QR codes and Near Field Communication (NFC) technology both offer unique potential to developers and businesses. We can bring users to data, and allow them to transmit that data for a myriad of purposes and in ways that would have been impossible only a few years ago. Whether it is helping a user to get information about their current location, or getting a coupon for the product that they are planning to buy, the options are endless.
Business decision makers and developers must decide when it is the best time to use a QR code over Near Field Communications or vice versa.Taking time to make a well-informed decision and to do solid planning is critical for a successful implementation. While it must decided on a case-by-case basis, there are a few scenarios in which the QR code is the better choice. Creating paperless coupons is one of those situations. Why QR codes and coupons work together so well is worth exploring in greater detail…
Using QR codes is a fairly standard option on most phones. As long as a Smartphone has a camera, you’re in business. Since QR reader apps are common for all of the major mobile operating systems, users will have no problem getting what they need to scan your code. On the other hand, the use of Near Field Communications technology means having a piece of hardware, most commonly, a Near Field Communication RFID chip. The challenge being that an RFID would have to be in (or on) the phone in order for the system to work. This means either getting the chip built-in at the factory or convincing the end user to add an aftermarket attachment for their device.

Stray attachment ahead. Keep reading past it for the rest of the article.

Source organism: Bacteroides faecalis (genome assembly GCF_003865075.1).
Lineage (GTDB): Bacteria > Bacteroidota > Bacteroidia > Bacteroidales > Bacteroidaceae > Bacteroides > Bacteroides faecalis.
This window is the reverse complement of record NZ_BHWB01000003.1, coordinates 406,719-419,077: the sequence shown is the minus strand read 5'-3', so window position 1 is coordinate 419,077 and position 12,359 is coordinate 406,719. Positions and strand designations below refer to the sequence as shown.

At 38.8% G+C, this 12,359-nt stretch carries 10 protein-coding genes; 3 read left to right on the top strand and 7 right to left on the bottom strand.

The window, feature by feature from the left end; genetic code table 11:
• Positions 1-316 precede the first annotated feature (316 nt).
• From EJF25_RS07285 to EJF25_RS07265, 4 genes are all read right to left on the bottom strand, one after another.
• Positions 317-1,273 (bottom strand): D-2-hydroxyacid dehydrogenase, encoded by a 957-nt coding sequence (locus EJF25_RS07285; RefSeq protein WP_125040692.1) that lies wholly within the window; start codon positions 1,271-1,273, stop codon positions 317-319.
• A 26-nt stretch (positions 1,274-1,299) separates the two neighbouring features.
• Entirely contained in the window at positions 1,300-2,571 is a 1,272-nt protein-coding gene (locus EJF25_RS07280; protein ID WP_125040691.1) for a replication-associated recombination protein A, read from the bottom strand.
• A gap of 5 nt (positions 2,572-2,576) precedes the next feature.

Projects change over time. That is an inevitable part of the business and development worlds. There is an important difference between the two options when it comes to making changes: the amount of work involved in changing a QR code is significantly lower than with an RFID chip. Since the QR code stays at the site and the RFID chips stay with the end user, you will need to change a larger number of units in order to correct a Near Field Communications problem. Using QR codes for something with the limited timeline of a coupon simply makes better sense.
All technology has its limitations. In the case of QR code, the most important limitation is the small data capacity. Admittedly, it is not a large difference, but one that you should be aware of before making a recommendation to a superior, a colleague or a client. Another limitation is the ability to capture a good scan of a QR code in low light. NFC is the better choice in low lighting conditions.
Security is also a concern, as QR Codes can be easily copied. NFC is much more difficult to copy or duplicate, so it’s the better choice for secure applications like Google Wallet and credit card related apps.
The final consideration is the end user. In order for tracking with a QR code to be effective, users have to scan the code. An RFID uses a passive system that is always transmitting. So, if you need to track locations, or you want a presence vs. usage headcount, then you may want to break the rule, incur the extra expense and use the RFIDs.